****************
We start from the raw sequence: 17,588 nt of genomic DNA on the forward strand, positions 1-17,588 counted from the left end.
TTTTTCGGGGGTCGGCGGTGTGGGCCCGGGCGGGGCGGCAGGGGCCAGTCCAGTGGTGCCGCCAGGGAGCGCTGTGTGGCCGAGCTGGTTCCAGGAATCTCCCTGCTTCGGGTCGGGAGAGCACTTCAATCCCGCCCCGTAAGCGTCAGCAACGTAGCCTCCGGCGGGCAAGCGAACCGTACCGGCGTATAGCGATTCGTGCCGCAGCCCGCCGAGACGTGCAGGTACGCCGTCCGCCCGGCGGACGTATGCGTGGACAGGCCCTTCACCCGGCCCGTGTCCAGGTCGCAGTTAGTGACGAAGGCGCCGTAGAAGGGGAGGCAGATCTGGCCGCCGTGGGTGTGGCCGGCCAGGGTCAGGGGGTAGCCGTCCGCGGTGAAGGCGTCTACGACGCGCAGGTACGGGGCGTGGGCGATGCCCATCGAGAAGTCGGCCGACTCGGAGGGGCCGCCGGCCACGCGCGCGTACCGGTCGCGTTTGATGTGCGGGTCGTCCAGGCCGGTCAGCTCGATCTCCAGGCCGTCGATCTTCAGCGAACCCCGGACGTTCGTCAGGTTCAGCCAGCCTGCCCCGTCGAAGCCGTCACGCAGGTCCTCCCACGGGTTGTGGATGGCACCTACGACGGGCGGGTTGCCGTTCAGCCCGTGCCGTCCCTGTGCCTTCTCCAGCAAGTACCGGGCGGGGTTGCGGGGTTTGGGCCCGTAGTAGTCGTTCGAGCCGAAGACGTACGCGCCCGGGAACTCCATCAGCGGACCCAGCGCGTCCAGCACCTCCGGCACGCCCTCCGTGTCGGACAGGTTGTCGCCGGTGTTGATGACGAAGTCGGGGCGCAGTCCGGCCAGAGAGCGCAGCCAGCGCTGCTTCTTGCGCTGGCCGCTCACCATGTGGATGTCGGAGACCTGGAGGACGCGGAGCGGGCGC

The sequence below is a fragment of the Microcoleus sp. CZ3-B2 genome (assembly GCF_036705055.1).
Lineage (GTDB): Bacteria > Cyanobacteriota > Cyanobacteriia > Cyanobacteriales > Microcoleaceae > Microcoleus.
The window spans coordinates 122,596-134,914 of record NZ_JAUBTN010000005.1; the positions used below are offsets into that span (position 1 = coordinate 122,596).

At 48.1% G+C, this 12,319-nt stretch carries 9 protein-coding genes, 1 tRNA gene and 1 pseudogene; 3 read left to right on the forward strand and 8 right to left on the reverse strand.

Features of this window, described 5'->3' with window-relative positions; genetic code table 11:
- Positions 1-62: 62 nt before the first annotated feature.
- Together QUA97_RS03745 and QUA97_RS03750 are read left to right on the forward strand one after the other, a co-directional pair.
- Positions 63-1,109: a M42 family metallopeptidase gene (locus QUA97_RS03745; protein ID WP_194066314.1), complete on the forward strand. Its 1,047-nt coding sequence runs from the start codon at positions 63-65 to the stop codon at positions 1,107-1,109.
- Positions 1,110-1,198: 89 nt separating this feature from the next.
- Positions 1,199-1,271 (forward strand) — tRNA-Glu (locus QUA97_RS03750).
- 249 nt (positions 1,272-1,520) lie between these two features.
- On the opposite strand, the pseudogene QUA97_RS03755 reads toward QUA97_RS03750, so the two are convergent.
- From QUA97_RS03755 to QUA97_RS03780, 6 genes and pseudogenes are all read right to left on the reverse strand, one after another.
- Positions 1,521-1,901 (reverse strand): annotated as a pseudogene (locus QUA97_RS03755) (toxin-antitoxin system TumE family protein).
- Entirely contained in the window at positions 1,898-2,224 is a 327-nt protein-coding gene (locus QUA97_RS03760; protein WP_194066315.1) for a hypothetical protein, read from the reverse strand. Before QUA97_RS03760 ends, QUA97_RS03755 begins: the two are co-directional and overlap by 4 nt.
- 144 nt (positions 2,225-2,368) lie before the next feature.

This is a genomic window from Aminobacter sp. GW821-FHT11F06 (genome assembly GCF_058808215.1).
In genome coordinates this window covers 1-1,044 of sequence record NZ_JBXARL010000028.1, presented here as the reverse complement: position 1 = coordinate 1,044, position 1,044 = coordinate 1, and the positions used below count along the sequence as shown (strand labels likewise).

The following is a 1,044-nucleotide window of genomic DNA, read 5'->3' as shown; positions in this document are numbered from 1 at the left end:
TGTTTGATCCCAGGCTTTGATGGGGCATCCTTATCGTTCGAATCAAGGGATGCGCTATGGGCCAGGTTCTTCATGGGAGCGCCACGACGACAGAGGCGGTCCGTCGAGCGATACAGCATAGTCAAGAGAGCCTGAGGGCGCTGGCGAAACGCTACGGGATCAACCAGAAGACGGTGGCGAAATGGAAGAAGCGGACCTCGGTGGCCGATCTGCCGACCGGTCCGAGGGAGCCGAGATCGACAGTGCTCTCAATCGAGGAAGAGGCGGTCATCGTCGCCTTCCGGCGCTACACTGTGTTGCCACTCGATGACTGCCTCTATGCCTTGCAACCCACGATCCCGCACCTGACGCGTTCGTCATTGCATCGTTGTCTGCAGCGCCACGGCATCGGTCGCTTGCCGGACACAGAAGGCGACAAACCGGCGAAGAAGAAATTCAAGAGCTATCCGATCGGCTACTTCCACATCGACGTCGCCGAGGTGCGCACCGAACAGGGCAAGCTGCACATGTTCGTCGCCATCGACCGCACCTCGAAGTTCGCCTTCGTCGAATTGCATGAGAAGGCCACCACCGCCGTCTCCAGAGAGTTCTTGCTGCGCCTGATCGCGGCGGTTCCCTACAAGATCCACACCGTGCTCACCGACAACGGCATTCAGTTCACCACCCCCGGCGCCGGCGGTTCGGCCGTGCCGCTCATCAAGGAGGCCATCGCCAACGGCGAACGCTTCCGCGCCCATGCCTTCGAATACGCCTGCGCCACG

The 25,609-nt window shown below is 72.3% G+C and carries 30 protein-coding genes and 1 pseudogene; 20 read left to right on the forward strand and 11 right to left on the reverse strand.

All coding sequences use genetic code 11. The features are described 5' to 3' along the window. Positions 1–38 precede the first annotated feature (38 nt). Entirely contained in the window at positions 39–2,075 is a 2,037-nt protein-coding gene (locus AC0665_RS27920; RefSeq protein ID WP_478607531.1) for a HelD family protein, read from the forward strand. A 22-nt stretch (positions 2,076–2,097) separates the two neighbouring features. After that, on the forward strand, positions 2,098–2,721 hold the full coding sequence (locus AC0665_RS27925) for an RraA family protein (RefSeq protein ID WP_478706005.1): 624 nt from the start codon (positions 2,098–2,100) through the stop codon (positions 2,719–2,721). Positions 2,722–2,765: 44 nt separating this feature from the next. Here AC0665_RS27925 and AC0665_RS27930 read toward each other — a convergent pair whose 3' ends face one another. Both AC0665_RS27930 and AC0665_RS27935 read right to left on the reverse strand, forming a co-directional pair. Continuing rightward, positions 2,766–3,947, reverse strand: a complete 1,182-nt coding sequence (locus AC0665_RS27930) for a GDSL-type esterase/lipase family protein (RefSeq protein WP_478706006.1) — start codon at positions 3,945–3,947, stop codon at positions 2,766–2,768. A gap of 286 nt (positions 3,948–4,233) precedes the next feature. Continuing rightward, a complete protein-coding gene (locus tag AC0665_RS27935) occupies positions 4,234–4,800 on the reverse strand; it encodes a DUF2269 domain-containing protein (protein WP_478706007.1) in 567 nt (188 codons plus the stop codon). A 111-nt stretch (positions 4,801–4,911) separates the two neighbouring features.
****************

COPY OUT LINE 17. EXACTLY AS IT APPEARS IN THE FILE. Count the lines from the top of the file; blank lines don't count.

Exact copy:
- Entirely contained in the window at positions 1,898-2,224 is a 327-nt protein-coding gene (locus QUA97_RS03760; protein WP_194066315.1) for a hypothetical protein, read from the reverse strand. Before QUA97_RS03760 ends, QUA97_RS03755 begins: the two are co-directional and overlap by 4 nt.